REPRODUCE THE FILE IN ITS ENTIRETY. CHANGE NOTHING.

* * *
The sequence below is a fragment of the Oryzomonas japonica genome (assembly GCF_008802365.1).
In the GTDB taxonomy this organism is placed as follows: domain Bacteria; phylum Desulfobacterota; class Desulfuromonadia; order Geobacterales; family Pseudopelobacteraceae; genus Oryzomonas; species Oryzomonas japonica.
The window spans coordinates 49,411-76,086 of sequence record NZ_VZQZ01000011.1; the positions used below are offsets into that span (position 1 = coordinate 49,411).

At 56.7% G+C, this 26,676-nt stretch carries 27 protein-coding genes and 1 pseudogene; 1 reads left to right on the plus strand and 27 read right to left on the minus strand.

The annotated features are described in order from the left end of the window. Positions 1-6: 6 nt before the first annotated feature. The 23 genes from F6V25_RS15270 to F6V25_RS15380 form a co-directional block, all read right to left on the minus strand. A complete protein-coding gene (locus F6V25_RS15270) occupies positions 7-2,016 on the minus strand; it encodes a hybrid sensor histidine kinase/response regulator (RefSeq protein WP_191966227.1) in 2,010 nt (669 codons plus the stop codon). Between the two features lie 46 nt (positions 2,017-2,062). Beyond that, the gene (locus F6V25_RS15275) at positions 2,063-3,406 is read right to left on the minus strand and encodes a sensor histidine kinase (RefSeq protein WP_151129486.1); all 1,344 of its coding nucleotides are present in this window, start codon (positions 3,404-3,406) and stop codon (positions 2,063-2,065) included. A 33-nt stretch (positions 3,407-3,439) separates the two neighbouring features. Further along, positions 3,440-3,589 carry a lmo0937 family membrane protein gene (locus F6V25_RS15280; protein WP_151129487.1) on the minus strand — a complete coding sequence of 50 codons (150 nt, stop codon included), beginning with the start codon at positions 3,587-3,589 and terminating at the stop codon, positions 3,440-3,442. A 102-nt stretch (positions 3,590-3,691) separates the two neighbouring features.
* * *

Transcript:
The sequence below is a fragment of the Oryzomonas japonica genome (assembly GCF_008802365.1).
In the GTDB taxonomy this organism is placed as follows: domain Bacteria; phylum Desulfobacterota; class Desulfuromonadia; order Geobacterales; family Pseudopelobacteraceae; genus Oryzomonas; species Oryzomonas japonica.
The window spans coordinates 49,411-76,086 of sequence record NZ_VZQZ01000011.1; the positions used below are offsets into that span (position 1 = coordinate 49,411).

At 56.7% G+C, this 26,676-nt stretch carries 27 protein-coding genes and 1 pseudogene; 1 reads left to right on the plus strand and 27 read right to left on the minus strand.

The annotated features are described in order from the left end of the window. Positions 1-6: 6 nt before the first annotated feature. The 23 genes from F6V25_RS15270 to F6V25_RS15380 form a co-directional block, all read right to left on the minus strand. A complete protein-coding gene (locus F6V25_RS15270) occupies positions 7-2,016 on the minus strand; it encodes a hybrid sensor histidine kinase/response regulator (RefSeq protein WP_191966227.1) in 2,010 nt (669 codons plus the stop codon). Between the two features lie 46 nt (positions 2,017-2,062). Beyond that, the gene (locus F6V25_RS15275) at positions 2,063-3,406 is read right to left on the minus strand and encodes a sensor histidine kinase (RefSeq protein WP_151129486.1); all 1,344 of its coding nucleotides are present in this window, start codon (positions 3,404-3,406) and stop codon (positions 2,063-2,065) included. A 33-nt stretch (positions 3,407-3,439) separates the two neighbouring features. Further along, positions 3,440-3,589 carry a lmo0937 family membrane protein gene (locus F6V25_RS15280; protein WP_151129487.1) on the minus strand — a complete coding sequence of 50 codons (150 nt, stop codon included), beginning with the start codon at positions 3,587-3,589 and terminating at the stop codon, positions 3,440-3,442. A 102-nt stretch (positions 3,590-3,691) separates the two neighbouring features.